3. Invite clients to relevant channels
Slack channels help you organize conversation and keep work in order. For example, if you run a marketing agency, you can have separate channels per client, like one for discussing content, another for graphics, etc.
You just have to invite clients to pre-existing channels or create new ones as needed.
- Go to the channel
- Click on the profiles on the top-right
- Search for the member on the workspace but is not on the channel. Or click on “Add people” and invite them from outside of Slack.
Remember: If you invite clients to existing channels, they’ll be able to see the message and files history.
Also, if you don’t want your clients to know each other, make private channels and only add the client + your team members to the channel.
4. Customize sections to stay organized
Note: You cannot customize sections on the free Slack plan.
Let’s start with what I mean by “sections.”
By default, you’ll have all channels under “Channels” and all direct messages under “Direct messages” on the Slack sidebar. When handling multiple clients on the same workspace, it can get messy because it’ll just be a series of channels and people on the sidebar (imagine it in 100s!).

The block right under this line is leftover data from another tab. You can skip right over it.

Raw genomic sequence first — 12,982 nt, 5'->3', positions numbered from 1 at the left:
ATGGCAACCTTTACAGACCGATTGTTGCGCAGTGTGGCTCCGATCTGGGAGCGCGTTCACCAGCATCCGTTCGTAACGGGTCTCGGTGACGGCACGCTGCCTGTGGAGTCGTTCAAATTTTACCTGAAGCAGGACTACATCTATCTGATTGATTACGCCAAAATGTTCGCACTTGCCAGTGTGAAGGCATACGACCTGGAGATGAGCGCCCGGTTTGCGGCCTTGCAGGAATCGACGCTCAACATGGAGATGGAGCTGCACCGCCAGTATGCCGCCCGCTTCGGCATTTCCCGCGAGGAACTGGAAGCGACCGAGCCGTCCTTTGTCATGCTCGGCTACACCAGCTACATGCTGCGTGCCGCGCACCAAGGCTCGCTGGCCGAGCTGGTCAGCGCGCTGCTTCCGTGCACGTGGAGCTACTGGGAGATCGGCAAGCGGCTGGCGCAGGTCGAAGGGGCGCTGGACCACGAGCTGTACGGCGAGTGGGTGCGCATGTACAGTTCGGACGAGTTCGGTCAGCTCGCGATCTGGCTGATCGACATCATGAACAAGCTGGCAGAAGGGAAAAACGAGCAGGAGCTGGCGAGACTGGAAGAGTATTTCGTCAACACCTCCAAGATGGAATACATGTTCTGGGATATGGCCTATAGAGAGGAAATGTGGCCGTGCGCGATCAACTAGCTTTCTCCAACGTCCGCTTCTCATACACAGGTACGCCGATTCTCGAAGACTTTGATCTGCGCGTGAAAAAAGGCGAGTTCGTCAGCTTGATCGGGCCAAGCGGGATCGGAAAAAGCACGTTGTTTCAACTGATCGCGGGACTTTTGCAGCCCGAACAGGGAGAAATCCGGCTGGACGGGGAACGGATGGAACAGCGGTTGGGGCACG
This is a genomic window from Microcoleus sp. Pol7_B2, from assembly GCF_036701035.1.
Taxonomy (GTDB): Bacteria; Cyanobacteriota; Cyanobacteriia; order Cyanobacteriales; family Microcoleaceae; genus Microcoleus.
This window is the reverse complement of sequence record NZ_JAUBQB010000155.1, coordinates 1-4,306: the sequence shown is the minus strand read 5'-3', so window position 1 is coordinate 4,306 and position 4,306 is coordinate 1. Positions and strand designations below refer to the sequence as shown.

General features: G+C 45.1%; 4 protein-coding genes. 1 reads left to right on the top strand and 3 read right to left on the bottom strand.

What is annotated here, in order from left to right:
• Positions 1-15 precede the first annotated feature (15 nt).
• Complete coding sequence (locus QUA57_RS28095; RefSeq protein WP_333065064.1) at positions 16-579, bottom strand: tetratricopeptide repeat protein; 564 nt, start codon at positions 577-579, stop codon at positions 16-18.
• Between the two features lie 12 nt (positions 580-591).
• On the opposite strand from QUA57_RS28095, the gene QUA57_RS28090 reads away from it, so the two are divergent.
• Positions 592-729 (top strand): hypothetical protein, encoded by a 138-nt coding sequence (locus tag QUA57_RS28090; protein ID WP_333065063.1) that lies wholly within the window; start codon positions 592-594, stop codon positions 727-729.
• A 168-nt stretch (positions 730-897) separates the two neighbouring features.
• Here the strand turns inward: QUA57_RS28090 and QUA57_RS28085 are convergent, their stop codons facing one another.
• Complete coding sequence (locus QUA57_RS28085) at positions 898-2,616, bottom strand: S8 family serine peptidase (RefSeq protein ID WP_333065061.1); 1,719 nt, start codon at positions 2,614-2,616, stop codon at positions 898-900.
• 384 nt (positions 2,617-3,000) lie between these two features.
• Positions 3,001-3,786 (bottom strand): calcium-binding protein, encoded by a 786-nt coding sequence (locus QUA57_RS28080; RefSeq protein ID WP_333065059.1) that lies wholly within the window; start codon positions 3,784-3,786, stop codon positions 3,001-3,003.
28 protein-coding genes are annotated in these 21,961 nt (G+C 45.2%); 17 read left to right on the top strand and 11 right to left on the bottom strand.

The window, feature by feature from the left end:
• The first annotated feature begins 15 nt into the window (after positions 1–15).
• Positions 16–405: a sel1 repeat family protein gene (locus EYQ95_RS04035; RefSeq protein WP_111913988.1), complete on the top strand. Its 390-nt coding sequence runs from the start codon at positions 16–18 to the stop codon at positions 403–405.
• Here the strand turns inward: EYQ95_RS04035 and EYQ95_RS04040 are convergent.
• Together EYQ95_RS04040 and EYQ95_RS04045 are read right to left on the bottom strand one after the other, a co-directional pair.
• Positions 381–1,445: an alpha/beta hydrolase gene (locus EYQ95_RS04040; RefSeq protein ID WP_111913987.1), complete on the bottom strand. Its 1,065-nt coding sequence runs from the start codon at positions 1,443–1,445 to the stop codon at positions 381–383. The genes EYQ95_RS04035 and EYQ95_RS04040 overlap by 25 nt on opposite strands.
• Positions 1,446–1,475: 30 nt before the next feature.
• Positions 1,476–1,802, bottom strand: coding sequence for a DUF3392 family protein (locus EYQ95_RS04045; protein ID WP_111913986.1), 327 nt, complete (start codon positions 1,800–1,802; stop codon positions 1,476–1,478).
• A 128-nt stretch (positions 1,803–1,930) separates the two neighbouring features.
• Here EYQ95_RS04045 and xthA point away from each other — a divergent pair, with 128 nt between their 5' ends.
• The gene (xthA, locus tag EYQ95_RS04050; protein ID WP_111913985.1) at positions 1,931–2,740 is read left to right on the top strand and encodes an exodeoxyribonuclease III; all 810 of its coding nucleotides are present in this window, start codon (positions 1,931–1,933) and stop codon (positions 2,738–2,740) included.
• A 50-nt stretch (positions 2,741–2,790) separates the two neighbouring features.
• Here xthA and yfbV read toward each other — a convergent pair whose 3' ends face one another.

With sections, you can organize all channels and direct messages under a different sidebar section.
|Instead of||It’ll become|
– Client 1 Channel 1
– Client 2 – Channel 1
– Client 3 – Channel 1
– Client 2 – Channel 2
-Client 2 – Channel 3
– Client 1 – Channel 2
|Client 1 (This is a section) |
– Channel 1
– Channel 2
To customize sections,
- Hover over “Channels” on the sidebar
- Click on *three dots*
- Select “Create new section.”
- Then drag-and-drop channels under the section
5. Use Slack efficiently
One of the primary reasons to use Slack is having an effective and efficient conversation. I already mentioned using channels and sections for organizing. Here are a few more tactics to use Slack efficiently:
- Use Threads: Want to have a discussion around a message client sent or expand upon your message? Use threads to avoid cluttering the whole channel.
- @ members: If you want to specifically mention someone in the channel, use @[Member username] to tag them. Also, you can use @everyone or @here or @channel to notify all people in the channel or workspace.
- Use emoji reactions: To avoid clutter, skip short messages and use emoji reactions instead. For example, Instead of “Congratulations!” react with “🎉.”